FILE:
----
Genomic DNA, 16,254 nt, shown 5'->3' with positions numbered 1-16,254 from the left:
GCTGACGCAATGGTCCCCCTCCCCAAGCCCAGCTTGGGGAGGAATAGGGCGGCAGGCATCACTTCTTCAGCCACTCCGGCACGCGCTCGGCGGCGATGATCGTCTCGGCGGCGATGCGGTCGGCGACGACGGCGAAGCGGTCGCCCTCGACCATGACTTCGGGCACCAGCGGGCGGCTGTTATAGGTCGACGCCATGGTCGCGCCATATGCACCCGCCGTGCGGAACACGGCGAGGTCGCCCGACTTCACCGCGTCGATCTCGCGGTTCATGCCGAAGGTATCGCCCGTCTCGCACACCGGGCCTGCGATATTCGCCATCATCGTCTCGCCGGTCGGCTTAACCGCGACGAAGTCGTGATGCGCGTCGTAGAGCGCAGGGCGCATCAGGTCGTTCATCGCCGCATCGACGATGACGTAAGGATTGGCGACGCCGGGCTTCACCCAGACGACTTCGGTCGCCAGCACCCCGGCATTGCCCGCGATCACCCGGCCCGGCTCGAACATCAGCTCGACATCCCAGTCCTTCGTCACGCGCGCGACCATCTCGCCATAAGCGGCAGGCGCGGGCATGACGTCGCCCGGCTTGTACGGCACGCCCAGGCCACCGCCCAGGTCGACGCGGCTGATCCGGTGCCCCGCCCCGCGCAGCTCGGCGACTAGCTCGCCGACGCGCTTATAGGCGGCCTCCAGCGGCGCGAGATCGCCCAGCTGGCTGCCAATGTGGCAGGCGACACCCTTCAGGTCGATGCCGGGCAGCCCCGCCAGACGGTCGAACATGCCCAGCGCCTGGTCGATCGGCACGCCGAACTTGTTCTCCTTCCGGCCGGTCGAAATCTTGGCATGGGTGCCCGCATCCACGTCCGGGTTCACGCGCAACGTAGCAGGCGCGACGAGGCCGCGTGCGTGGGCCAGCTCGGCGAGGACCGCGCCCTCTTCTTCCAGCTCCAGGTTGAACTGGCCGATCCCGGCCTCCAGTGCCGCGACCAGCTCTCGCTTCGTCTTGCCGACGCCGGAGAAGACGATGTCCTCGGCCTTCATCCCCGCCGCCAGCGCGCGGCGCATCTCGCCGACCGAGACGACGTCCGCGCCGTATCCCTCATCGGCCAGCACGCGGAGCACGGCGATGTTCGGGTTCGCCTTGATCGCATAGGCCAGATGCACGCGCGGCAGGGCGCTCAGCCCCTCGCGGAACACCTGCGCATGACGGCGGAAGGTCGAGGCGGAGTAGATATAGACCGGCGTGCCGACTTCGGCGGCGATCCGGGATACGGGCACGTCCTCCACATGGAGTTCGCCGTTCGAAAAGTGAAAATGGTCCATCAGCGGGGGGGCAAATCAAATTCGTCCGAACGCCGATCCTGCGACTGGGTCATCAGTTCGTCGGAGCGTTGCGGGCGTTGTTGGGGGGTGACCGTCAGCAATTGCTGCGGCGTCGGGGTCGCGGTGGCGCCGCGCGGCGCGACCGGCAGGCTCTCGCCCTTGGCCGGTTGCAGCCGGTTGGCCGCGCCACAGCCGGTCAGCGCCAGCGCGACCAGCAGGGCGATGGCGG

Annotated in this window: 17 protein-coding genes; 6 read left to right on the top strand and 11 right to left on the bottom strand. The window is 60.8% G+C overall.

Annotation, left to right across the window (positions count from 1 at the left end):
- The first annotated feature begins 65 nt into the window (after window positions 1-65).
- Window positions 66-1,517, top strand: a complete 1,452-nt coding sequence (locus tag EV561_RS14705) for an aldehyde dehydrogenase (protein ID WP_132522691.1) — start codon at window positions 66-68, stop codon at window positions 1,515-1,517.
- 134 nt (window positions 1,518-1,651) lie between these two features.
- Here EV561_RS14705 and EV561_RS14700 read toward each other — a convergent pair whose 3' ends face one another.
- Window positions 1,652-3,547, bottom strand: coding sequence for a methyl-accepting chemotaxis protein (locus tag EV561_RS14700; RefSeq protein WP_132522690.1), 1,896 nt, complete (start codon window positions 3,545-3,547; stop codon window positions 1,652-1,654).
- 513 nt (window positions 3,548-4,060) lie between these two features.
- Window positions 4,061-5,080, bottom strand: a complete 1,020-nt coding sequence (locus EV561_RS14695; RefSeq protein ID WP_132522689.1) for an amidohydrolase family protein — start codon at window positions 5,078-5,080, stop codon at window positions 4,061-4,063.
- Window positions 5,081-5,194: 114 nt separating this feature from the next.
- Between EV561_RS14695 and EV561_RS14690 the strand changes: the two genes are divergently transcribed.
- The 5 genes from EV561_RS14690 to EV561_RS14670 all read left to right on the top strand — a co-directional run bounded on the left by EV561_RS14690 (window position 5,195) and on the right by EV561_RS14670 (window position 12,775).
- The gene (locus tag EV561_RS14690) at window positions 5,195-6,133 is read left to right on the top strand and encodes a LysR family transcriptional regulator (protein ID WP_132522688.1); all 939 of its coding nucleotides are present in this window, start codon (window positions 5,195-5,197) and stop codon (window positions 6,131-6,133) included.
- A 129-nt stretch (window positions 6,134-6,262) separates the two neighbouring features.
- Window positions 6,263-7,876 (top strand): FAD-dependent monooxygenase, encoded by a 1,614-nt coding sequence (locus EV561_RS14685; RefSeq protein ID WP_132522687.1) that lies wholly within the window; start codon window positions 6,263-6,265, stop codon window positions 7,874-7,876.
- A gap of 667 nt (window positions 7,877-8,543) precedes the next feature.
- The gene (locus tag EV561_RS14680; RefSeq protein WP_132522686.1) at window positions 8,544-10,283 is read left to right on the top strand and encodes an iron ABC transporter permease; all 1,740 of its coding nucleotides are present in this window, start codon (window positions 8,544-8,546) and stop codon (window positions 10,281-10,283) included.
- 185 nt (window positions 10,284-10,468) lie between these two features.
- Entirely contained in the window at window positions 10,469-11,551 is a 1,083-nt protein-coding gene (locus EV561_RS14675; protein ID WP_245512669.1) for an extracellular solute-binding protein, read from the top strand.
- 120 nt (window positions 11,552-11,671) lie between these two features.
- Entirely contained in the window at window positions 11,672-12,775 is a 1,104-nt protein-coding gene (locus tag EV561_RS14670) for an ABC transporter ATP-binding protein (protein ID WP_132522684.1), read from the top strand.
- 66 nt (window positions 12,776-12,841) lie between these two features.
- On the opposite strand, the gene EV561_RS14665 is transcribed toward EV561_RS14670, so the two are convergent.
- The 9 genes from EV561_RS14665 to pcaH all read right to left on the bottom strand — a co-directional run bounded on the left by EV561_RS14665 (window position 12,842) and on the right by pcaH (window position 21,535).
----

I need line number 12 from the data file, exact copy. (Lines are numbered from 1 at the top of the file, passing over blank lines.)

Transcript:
- Window positions 5,081-5,194: 114 nt separating this feature from the next.